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- 1 Incorrect Photos
- 2 Old spellings
- 3 Firing angles?
- 4 Spelling "hauwitzer" removed
- 5 Caption on Photo Corrected
- 6 Improvement?
- 7 the Czech word "houfnice" and Hussite Wars
- 8 Gun-Howitzer
- 9 Light Field
- 10 trench question
- 11 Howitzers or Mortars?
- 12 Can a website cite itself?
- 13 Historical caliber length of howitzers?
Currently, the name Howitzer is a U.S. Registered Trademark for "Howitzer AEC Suite" software owned by American Reprographics Company through it's wholly owned subsidiary, Engineering Repro Systems.
Some one may wish to incorporate the mechanism/ devices used to measure the total and effective recoil of howitzers and other firearms
How come the text says that howitzers fire at high angles, but most of the pictures show howitzers firing at low angles? CuriousOliver 15:08, 17 July 2006 (UTC)
- Because the description is wrong. Howitzers can fire both at high angles and in direct fire. I corrected this. 18.104.22.168 06:06, 24 January 2007 (UTC)
- And yet it still states they fire at high angles. By military definition (army field guide) a howitzer is an indirect fire weapon but this does not indicate it must be at a high angle. Civil War howitzers did mostly fire at a steep angle but modern weapons fire at a much lower and flatter trajectory. The article also indicates these weapons have “relatively short barrels” and “use comparatively small explosive charges.” Neither of these are true. The pictures with the article of the French 155, the German self propelled PzH 2000, and the US M198 all clearly demonstrate the inaccuracy of this statement. (A 155 mm artillery shell is larger than the projectile from the 5 in. main deck guns on a destroyer and is absolutely NOT a "comparatively small explosive charge".) CharmsDad (talk) 05:41, 18 June 2008 (UTC)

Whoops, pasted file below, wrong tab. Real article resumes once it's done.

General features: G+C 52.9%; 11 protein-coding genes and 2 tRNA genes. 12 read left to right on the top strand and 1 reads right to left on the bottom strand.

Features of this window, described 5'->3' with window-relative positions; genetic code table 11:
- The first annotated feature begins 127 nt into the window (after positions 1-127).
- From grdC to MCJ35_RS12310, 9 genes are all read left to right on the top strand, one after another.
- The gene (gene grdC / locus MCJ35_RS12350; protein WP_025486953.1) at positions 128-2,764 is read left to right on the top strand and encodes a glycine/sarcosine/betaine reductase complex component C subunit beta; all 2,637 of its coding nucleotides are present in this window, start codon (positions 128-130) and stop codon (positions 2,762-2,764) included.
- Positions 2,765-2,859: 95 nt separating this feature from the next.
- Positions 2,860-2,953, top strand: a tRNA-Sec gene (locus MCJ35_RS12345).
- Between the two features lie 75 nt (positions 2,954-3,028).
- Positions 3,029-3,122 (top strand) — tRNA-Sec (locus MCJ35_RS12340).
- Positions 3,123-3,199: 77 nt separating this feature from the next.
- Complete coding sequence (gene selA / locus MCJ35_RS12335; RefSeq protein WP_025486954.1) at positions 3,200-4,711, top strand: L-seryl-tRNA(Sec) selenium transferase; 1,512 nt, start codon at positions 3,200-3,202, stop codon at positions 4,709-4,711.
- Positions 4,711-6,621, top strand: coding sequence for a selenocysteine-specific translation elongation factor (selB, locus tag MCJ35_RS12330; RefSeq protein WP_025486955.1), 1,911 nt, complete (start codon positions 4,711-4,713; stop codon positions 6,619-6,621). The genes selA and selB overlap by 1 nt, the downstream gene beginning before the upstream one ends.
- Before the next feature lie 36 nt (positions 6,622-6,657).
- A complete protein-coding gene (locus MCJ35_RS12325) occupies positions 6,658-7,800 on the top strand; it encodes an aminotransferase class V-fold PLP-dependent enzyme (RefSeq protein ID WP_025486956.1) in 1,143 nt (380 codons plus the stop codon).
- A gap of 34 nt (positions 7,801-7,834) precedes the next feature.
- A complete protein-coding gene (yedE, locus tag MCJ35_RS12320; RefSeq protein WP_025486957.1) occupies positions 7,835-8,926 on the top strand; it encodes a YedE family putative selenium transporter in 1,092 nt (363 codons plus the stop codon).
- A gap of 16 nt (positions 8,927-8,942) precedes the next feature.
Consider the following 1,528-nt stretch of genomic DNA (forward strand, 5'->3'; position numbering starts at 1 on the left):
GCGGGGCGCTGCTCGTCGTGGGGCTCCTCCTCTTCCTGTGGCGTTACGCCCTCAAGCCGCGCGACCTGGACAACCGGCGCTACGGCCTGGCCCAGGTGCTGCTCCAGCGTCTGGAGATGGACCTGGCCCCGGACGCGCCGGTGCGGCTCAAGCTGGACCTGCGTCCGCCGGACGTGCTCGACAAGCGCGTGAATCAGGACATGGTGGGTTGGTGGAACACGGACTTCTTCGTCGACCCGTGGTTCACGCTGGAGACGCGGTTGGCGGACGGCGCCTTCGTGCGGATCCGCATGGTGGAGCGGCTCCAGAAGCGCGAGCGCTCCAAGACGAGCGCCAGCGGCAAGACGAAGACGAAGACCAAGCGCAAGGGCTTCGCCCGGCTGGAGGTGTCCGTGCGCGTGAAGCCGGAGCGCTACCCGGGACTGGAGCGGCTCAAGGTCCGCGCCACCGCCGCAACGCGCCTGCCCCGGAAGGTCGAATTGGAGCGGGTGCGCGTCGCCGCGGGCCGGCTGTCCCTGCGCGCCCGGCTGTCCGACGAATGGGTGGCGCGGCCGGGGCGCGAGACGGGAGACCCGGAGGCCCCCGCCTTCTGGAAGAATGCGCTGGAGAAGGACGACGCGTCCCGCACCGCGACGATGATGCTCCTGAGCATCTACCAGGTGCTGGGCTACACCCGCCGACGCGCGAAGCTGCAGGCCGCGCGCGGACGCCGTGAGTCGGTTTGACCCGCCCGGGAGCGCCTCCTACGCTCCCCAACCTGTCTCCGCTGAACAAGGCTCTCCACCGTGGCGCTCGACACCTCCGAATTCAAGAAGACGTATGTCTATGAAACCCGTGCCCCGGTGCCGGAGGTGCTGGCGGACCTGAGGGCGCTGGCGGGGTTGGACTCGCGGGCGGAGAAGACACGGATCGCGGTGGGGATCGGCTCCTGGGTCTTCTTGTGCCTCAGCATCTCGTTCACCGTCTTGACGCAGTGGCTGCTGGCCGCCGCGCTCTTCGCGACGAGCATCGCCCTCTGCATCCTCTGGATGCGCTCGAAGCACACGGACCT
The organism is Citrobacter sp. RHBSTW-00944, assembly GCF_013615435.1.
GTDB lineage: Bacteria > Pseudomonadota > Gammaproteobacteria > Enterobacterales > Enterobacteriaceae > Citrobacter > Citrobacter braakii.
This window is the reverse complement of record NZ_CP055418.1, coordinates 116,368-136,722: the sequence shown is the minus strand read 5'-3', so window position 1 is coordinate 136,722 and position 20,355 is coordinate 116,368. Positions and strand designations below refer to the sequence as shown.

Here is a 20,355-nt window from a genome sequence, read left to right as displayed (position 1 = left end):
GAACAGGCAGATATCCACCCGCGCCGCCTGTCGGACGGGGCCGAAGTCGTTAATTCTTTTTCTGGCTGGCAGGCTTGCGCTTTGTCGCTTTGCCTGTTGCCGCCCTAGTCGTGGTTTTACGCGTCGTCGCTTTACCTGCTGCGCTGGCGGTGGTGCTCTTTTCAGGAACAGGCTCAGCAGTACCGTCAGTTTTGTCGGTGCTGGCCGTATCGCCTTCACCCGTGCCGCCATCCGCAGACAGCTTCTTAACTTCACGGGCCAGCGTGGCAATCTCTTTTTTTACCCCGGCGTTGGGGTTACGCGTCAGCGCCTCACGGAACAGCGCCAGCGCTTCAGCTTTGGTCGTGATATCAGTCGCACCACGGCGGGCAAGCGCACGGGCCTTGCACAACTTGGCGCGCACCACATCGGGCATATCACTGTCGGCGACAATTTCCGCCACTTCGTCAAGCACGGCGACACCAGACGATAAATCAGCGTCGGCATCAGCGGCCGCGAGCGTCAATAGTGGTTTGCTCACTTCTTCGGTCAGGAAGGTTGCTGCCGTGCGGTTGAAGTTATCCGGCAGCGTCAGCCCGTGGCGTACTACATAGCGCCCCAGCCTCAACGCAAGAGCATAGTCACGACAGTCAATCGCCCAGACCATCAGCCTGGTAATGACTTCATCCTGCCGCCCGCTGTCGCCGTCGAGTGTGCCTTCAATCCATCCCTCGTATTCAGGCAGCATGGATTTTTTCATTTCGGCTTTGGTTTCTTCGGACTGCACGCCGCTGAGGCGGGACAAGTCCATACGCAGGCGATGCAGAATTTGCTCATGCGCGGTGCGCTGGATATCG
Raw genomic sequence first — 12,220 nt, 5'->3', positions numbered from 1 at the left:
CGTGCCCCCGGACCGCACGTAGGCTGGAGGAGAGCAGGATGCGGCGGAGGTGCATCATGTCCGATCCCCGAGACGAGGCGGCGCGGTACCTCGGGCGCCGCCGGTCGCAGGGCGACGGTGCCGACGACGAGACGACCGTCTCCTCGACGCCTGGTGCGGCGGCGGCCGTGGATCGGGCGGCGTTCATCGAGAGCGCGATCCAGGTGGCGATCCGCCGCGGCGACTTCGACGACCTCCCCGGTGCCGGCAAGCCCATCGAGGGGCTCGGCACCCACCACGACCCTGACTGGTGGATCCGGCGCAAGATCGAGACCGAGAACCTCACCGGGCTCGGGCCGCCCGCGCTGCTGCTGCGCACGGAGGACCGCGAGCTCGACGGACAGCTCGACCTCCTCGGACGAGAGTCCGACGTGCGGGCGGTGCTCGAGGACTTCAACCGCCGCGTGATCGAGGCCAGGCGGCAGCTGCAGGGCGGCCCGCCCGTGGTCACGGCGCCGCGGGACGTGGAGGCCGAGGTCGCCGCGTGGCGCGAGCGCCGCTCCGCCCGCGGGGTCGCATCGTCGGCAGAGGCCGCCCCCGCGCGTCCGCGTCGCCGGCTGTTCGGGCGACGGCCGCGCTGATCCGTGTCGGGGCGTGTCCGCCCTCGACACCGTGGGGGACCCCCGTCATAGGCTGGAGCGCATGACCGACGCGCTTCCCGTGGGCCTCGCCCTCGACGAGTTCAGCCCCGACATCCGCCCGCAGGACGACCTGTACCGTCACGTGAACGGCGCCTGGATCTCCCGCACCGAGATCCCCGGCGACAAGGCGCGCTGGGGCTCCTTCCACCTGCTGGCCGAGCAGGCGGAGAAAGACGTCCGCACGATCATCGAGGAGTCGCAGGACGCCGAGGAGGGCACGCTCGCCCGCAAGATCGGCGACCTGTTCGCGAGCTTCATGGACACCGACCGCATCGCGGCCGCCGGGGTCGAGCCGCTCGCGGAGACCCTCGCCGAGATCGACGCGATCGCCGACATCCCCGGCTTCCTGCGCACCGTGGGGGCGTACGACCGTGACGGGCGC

- Actually the typical modern "howitzer" is really a "gun-howitzer" able to effectively fire both low and high angle indirect fire, and fire low angle fire at ranges typical of a true gun. Advances in recoil mechanisms, tactics, and the availability of a range of charges have allowed modern howitzers to perform the work of both to an acceptable degree. A mortar is usually, and has always been, THE true "high-angle-only" weapon. Caisson 06 (talk) 14:35, 2 September 2009 (UTC)
Spelling "hauwitzer" removed